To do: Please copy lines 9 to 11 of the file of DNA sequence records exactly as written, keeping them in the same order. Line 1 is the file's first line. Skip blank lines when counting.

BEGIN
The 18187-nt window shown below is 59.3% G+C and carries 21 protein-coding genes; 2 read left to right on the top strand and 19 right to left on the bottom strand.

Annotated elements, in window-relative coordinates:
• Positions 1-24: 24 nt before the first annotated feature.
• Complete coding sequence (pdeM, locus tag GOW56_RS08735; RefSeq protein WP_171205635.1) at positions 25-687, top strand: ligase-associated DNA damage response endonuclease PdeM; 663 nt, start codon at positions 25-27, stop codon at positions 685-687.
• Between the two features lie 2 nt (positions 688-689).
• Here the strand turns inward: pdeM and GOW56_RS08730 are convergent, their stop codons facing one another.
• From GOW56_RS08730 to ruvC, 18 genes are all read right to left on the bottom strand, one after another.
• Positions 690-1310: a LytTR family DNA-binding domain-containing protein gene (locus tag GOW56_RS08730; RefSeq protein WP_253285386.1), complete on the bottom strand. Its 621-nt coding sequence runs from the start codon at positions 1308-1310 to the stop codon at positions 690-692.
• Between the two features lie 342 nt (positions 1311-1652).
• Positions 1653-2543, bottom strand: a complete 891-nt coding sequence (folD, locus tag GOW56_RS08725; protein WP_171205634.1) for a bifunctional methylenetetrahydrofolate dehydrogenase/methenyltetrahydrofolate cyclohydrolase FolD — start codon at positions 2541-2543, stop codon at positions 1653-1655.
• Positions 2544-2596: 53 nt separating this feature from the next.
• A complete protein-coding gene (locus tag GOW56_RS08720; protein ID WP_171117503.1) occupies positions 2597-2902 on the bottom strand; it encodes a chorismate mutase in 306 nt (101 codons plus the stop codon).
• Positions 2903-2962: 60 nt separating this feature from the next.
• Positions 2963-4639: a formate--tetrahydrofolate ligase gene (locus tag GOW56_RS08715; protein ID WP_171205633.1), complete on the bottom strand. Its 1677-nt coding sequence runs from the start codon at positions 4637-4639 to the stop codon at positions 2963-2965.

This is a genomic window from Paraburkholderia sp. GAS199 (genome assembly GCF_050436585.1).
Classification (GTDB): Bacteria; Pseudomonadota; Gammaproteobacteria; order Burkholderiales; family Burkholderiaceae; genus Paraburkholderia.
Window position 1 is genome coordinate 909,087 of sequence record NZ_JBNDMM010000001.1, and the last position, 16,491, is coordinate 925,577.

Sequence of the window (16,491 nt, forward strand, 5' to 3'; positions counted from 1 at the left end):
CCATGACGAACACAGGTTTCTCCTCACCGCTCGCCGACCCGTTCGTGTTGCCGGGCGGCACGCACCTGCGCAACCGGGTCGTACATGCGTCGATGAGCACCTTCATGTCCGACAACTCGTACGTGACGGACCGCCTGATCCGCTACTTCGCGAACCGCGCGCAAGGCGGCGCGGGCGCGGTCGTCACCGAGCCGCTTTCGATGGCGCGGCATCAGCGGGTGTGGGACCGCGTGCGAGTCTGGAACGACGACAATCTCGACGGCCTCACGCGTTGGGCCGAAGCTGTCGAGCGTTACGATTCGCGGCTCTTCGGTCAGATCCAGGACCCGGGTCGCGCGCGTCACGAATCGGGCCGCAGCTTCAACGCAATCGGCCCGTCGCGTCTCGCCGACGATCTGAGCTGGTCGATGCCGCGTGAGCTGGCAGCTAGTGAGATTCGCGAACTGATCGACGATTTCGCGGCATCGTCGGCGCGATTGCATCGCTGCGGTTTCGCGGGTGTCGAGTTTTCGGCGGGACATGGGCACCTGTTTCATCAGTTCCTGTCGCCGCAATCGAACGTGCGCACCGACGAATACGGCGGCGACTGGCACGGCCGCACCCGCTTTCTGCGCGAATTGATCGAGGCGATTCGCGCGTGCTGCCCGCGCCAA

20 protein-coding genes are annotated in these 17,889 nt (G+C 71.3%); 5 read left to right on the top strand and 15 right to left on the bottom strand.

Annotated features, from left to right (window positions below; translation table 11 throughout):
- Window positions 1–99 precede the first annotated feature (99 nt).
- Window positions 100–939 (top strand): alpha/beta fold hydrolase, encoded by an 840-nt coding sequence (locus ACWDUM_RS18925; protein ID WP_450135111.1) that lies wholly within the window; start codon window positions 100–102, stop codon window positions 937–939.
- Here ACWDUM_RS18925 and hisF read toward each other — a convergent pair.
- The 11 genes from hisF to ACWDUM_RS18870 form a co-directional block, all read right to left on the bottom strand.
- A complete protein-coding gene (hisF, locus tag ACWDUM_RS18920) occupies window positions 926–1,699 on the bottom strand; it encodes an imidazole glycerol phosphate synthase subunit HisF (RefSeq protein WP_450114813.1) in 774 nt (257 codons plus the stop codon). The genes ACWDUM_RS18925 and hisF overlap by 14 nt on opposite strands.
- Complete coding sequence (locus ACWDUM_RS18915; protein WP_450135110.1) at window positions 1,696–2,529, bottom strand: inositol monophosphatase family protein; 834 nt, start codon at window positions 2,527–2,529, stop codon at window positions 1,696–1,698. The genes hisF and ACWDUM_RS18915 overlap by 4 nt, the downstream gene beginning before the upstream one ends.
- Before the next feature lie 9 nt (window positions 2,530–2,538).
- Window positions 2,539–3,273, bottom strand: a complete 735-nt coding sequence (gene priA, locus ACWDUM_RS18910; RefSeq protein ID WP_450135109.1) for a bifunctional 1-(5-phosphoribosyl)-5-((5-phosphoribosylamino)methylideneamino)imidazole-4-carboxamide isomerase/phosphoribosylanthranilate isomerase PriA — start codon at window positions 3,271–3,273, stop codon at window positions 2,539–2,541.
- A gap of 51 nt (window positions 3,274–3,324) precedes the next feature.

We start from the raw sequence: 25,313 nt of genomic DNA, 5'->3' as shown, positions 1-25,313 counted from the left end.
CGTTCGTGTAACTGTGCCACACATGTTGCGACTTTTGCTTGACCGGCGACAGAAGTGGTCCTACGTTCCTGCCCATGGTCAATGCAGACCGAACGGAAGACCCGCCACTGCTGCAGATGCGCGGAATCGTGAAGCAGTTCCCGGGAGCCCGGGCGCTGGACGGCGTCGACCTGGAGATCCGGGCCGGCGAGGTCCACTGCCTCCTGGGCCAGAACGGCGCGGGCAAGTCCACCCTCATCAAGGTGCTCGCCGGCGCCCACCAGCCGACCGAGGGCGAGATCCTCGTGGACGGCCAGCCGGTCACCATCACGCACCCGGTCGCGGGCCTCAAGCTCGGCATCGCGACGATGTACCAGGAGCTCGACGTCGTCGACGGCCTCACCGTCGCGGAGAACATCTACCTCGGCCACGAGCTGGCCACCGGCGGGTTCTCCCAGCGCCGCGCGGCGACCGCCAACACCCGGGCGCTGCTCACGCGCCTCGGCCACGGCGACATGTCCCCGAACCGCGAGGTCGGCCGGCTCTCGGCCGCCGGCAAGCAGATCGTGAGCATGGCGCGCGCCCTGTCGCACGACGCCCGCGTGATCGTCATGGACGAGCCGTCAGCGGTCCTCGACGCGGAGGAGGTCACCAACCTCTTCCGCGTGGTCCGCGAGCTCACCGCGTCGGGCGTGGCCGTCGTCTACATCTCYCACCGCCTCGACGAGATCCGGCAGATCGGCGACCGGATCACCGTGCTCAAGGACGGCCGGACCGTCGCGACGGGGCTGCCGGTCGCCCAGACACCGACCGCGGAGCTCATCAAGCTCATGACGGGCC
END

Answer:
• Between the two features lie 342 nt (positions 1311-1652).
• Positions 1653-2543, bottom strand: a complete 891-nt coding sequence (folD, locus tag GOW56_RS08725; protein WP_171205634.1) for a bifunctional methylenetetrahydrofolate dehydrogenase/methenyltetrahydrofolate cyclohydrolase FolD — start codon at positions 2541-2543, stop codon at positions 1653-1655.
• Positions 2544-2596: 53 nt separating this feature from the next.